Greek Society by Frank L. Frost (1987)
Dreamer of the Day: Francis Parker Yockey and the Postwar Fascist International by Kevin Coogan (1999)
“The palingenetic core of generic fascist ideology” by Roger Griffin, Che cos’è il fascismo? Interpretazioni e prospettive di ricerca ed. by A. Campi (2003)
The Seduction of Unreason: The Intellectual Romance with Fascism from Nietzsche to Postmodernism by Richard Wolin (2004)
Gabriele d’Annunzio: Poet, Seducer, and Preacher of War by Lucy Hughes-Hallett (2013)
“Neo-fascist mobilization in contemporary Italy. Ideology and repertoire of action of CasaPound Italia” by Castelli Gattinara & Froio, Journal for Deradicalization (2015)
Storming Heaven: Class Composition and Struggle in Italian Autonomist Marxism by Steve Wright (2017)
CasaPound Italia Platform (2017)
“How ‘Hobbit Camps’ Rebirthed Italian Fascism” by John Last, Atlas Obscura (10-3-2017)
“The fascist movement that has brought Mussolini back to the Mainstream” by Tobias Jones, The Guardian (2-22-2018)
The Darkest Sides of Politics, I: Postwar Fascism, Covert Operations, and Terrorism by Jeffrey M. Bale (2018)
“CasaPound Italy: The Sui Generis Fascists of the New Millennium” by Bulent Kenes, European Center for Populism Studies (ECPS) (2021)
“Hobbits and the Hard Right: How Fantasy Inspires Italy’s Potential New Leader” by Jason Horowitz, NY Times (9-21-2022)

FOOTNOTES:
[1] Fascism derives from the Latin word fasces and the Italian word fasci for a bundle of sticks. During the 1800s fasci also came to signify a political union, group, band or league of individuals, with most fasci being leftwing, democratic, socialist and revolutionary. The most famous of these were the Fasci Siciliani dei Lavoratori (Sicilian Workers Leagues). But in 1914 the Italian syndicalist Alceste de Ambris channeled revolutionary syndicalism into an anti-German, pro-war national syndicalist direction. This split Italian syndicalism with the founding of the Fasci d’Azione Rivoluzionaria Internazionalista—the manifesto of which influenced Benito Mussolini who joined the group. He then fused it with Mussolini’s own Fasci autonomi d’azione rivoluzionaria into the Fasci d’azione rivoluzionaria. Mussolini reconstituted the latter into the decentralized Fasci italiani di combattimento (Italian league of combatants), which he later transformed into the centralized Partito Nazionale Fascista (National Fascist Party, PNF).

As a sidenote de Ambris, ever the national syndicalist, fell out with Mussolini and his PNF. He then briefly associated himself with the leftist anti-fascist Arditi del Popolo (The People’s Daring Ones) to oppose the PNF, Mussolini and the violence of their Blackshirt (squadristi) paramilitaries.

[2] Fascism is often portrayed as having a chameleon-like ideology, a mystical synthesis of countless influences, a syncretic movement changing form to suit a variety of political circumstances. Hence the daunting task even to formulate a Fascist Minimum. Last column I settled on ultra nationalism + populist socialism + palingenesis = fascism as my Fascist Minimum. Fascism’s claim to be more nationalist than conservative nationalism and more revolutionary than revolutionary socialism gives us National Socialism, National Syndicalism, National Bolshevism, National Autonomism, National Anarchism, ad nauseam. Right away the problem arises of how to characterize military dictatorships like the Movimiento Nacionalista Revolucionario (MNR) in Peru or Pinochet’s Chile. Can they be considered fascist? Roger Griffin defined such regimes as populist ultra-nationalist which lack a central myth of national rebirth. The MNR led the leftist Bolivian National Revolution, then turned right. With Chile under Pinochet there is the added difficulty that the dictatorship embraced Milton Friedman’s laissez-faire capitalism. Whereas classic fascism (Nazi Germany, Fascist Italy) was big on state-controlled and nationalized sectors and corporate/state coordination, Pinochet’s Chile was a business-friendly authoritarian model that saddled Chileans with little government support and expensive private sector services.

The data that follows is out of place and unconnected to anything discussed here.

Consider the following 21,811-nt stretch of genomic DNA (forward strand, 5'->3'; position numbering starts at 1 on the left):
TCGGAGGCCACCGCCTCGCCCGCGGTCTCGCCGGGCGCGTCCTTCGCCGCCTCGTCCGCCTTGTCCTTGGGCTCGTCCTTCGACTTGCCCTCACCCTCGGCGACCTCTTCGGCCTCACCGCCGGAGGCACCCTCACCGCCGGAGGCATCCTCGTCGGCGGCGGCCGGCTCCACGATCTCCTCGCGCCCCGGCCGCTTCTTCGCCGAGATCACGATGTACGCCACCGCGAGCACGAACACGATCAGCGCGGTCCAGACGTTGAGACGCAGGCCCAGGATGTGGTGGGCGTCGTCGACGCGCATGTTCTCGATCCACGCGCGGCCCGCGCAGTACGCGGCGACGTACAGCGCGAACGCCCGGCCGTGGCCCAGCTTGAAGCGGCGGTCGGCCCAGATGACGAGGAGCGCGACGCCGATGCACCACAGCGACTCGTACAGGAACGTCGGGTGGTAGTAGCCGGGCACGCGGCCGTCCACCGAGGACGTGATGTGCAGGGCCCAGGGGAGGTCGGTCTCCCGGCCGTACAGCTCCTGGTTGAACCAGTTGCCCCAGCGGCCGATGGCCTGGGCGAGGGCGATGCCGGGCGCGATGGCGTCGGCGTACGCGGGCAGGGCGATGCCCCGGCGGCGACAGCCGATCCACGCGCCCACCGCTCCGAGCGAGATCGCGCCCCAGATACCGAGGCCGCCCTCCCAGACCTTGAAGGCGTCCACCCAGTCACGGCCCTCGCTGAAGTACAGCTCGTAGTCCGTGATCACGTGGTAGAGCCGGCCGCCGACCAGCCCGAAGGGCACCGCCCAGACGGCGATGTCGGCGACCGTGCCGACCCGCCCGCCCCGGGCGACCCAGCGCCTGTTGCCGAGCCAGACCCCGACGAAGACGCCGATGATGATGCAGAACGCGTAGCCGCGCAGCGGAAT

In contrast “right-fascism” (Salazar’s Portugal, Franco’s Spain) was a combination of conservatism, corporatism and extreme nationalism in defense of traditionalist Catholicism. This “right-fascism” championed palingenetic national regeneration (Salazar’s “New State,” Franco’s “New Spain”) in alliance with bourgeois conservatism and theocratic clericalism.

[3] Generic Third Positionist “left fascism” is fond of lengthy baroque manifestos, platforms and programs which don’t amount to shit IRL. Bouchet’s MNR/NR “left-fascist” program was typical of the nationalist-revolutionary movement in its schematic appropriation of capital nationalization and expropriation from the social democratic/Leninist Old Left and the alternative institutions and dual power from the countercultural/autonomist New Left. Under the rubric of far right nationalist revolution the MNR/NR failed to realize any of its flights of fantasy as a wannabe “armed party.”  Nor does attempting a Third Positionist neo-fascist social movement in the programmatic mold of the MNR/NR fare much better.